Preventing sports injuriesBy Bill Smith, M.D.
Exercising and playing sports not only improves your child’s fitness, it boosts self-esteem, coordination, and self-discipline. But these benefits sometimes come with a price — injuries.
Fortunately, you can help your children prevent many sports injuries by taking some simple precautions. First, make sure your child is using the right helmet or other appropriate protective gear for the sport of choice. And be sure the gear fits properly. Quality protective equipment that fits the body properly can help prevent all kinds of problems, whatever the sport.
Contact sports, such as football, put athletes at obvious risk. Of special concern are severe injuries to the neck, spinal cord, and — for young athletes — growth plates (the areas of developing cartilage where bone growth occurs). The bones, muscles, tendons, and ligaments of young athletes, for example, are still growing and are more prone to injury. Their growth plates are weaker than the nearby ligaments and tendons.
Head injuries are the most serious of the sports-related injuries. Although fatal head injuries are rare, they are the leading cause of death from a sports-related injury. About 21% of traumatic brain injuries in kids are related to sports and recreational activities — including bicycling, skateboarding, and skating injuries.
Virtually any part of the body, however, can be injured during sports or exercise. Many injuries involve the musculoskeletal system: muscles, bones, and associated tissues like cartilage. Sprains and strains are among the most common injuries, while knees, ankles, and wrists are commonly injured joints.
Children learning a new sport are at a higher risk for injury — more prone to falls or collisions — because their bodies aren’t trained to move a certain way.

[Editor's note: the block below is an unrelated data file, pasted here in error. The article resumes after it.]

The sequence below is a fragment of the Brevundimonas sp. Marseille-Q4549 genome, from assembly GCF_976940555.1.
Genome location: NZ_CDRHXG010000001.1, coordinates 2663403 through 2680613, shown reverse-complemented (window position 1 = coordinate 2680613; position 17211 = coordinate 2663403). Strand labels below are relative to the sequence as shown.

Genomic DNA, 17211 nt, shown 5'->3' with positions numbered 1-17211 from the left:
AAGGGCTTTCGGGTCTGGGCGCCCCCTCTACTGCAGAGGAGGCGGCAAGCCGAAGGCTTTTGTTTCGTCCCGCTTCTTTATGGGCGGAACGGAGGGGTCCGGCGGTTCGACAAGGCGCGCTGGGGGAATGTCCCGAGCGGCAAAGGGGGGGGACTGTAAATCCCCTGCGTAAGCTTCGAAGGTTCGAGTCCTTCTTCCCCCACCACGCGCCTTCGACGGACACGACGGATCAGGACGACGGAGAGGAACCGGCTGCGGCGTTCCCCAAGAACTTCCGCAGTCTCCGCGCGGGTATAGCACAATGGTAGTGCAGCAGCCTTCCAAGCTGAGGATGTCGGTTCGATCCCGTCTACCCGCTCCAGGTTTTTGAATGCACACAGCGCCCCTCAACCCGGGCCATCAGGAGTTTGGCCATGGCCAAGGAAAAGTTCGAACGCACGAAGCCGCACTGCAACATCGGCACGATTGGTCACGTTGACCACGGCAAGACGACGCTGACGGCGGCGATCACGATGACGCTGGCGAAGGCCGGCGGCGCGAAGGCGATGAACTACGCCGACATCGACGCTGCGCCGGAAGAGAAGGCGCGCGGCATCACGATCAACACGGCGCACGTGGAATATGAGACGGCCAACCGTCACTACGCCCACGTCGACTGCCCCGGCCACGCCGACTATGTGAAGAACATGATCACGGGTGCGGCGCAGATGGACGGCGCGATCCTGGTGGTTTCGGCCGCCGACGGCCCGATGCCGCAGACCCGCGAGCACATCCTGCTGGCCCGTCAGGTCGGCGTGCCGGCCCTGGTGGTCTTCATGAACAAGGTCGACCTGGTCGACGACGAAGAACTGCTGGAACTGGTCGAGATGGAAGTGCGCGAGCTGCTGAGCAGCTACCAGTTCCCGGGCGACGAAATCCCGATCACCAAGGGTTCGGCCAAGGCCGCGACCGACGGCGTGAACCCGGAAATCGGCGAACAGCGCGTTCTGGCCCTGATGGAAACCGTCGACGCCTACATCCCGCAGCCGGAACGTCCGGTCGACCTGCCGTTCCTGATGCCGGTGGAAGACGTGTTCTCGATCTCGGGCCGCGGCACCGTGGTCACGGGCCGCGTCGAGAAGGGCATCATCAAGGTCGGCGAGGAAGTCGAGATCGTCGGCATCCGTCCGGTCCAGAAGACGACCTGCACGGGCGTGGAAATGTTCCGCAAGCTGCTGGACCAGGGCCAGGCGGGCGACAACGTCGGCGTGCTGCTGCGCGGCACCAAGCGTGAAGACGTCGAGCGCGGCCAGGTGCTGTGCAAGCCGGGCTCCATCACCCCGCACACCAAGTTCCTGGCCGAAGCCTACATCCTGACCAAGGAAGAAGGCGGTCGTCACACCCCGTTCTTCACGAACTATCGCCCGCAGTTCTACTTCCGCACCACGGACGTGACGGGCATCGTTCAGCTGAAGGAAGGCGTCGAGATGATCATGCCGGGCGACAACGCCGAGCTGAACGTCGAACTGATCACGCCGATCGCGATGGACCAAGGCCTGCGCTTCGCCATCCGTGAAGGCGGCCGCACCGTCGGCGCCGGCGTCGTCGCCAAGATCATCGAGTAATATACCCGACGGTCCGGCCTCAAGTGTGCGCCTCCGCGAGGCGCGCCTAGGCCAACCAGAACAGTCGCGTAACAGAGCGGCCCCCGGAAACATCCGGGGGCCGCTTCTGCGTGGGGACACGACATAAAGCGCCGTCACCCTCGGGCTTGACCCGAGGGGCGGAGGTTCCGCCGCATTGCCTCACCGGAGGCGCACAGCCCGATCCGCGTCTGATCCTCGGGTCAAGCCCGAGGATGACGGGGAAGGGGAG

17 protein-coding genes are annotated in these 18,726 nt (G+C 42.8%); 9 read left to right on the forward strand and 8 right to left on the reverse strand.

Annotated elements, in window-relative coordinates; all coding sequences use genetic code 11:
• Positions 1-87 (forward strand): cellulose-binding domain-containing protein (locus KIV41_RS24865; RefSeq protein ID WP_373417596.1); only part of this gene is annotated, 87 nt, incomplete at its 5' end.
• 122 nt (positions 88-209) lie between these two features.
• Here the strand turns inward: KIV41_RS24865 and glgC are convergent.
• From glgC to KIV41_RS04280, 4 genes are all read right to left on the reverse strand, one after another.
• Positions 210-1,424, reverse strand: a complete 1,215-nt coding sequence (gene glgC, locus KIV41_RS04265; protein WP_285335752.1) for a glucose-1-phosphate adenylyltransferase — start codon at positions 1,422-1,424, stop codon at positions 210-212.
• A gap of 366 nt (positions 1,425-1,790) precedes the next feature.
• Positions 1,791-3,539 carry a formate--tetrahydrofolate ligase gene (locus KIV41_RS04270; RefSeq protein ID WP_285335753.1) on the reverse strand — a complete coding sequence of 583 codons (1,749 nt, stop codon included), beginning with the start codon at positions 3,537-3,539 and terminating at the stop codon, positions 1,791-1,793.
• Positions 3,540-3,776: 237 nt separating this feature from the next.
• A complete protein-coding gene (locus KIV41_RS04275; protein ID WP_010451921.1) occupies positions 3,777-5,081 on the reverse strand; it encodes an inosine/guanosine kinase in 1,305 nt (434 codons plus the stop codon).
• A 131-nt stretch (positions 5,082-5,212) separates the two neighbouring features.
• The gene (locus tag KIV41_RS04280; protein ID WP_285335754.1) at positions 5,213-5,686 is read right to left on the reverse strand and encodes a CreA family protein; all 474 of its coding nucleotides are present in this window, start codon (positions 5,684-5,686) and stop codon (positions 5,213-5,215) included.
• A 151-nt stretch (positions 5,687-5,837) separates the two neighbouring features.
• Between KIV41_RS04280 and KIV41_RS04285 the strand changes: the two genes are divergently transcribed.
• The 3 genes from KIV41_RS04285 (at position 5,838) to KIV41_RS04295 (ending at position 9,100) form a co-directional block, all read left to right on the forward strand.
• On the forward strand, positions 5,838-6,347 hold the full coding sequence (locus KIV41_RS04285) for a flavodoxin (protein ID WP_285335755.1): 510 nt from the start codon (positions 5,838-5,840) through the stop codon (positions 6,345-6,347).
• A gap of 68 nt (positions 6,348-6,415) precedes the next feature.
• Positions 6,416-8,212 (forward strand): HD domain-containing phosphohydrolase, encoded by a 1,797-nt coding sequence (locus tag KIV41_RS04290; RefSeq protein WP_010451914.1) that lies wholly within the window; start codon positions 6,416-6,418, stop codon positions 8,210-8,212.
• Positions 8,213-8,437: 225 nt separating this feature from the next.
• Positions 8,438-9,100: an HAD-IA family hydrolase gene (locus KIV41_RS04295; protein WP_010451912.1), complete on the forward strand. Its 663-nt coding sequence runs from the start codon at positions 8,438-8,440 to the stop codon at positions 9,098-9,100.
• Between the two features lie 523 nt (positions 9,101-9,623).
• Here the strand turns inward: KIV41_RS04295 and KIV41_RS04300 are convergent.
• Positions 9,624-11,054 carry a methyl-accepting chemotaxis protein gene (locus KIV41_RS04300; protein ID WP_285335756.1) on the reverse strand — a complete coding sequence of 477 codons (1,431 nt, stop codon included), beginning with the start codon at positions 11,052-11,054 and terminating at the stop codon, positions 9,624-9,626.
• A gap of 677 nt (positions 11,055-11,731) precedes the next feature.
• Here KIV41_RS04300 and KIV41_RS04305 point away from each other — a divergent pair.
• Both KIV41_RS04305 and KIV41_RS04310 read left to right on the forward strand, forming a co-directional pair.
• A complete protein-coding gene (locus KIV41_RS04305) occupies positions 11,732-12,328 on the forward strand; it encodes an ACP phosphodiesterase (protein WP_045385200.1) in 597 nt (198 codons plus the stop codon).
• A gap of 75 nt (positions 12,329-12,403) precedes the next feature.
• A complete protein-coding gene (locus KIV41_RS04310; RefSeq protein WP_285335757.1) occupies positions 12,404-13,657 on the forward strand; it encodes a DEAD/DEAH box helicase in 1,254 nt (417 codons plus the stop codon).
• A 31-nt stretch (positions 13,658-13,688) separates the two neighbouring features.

If your child participates in sports, look for programs with certified athletic trainers. If you’re supervising a sport, make sure children know and follow the rules of the game and learn proper form. Learning to stroke properly from a swimming coach, for example, can help prevent shoulder problems.
Ideally, children should be grouped according to skill level and size, not by age. If that’s not possible, design the activities to accommodate children with varying skill levels. When two children of the same age but different levels of physical maturity are pitted against each other, the physically immature child is more likely to get injured. It’s also important to provide a safe environment. A poorly maintained playing field or unsecured soccer goal can lead to serious injuries.
But most importantly, don’t let the prospect of an injury prevent your child from exercising or participating in sports. Sports provide valuable ways to be physically active, learn skills, socialize, and have fun.
Dr. Bill Moore Smith, primary care and sports medicine physician, is currently accepting new patients at UT Erlanger Institute for Sports and Health, UT Erlanger Primary Lookout Mountain, and treats students at UTC. To schedule an appointment with Dr. Smith, call 423-778-2564.